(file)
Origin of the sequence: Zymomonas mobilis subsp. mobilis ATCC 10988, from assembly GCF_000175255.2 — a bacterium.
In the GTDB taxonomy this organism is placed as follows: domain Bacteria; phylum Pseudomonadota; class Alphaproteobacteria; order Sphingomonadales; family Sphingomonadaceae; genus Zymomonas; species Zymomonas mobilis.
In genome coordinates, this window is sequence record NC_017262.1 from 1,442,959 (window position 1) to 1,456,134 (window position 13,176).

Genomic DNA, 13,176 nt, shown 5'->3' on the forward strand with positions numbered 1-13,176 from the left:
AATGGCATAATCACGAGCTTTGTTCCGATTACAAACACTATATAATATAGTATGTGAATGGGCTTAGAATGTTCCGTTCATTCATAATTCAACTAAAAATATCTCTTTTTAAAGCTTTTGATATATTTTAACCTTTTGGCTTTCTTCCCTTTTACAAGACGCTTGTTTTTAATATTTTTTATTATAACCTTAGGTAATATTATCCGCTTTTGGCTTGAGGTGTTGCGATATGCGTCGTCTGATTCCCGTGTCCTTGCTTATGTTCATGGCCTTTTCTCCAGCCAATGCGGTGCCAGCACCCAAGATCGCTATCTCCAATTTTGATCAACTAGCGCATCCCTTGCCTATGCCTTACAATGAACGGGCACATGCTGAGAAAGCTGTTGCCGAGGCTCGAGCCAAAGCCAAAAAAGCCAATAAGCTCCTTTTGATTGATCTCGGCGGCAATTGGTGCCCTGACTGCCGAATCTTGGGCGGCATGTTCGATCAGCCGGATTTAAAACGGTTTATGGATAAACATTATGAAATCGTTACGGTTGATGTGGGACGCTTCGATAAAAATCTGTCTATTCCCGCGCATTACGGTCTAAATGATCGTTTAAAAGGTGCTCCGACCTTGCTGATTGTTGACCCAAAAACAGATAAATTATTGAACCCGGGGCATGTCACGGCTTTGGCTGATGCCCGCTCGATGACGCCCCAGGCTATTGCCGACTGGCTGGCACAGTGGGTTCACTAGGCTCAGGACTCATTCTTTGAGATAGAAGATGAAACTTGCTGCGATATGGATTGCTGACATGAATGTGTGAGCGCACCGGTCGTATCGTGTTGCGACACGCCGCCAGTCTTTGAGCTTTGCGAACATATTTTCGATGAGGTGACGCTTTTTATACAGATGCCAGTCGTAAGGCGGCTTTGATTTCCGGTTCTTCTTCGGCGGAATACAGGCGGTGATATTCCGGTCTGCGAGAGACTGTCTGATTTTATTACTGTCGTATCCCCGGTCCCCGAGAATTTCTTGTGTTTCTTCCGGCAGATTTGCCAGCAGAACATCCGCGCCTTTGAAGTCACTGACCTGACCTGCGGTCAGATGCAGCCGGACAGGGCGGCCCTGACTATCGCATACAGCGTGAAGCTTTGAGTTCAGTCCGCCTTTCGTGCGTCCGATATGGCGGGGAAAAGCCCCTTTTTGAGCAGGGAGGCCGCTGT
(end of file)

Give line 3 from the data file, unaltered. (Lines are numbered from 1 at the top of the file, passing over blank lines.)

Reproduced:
In genome coordinates, this window is sequence record NC_017262.1 from 1,442,959 (window position 1) to 1,456,134 (window position 13,176).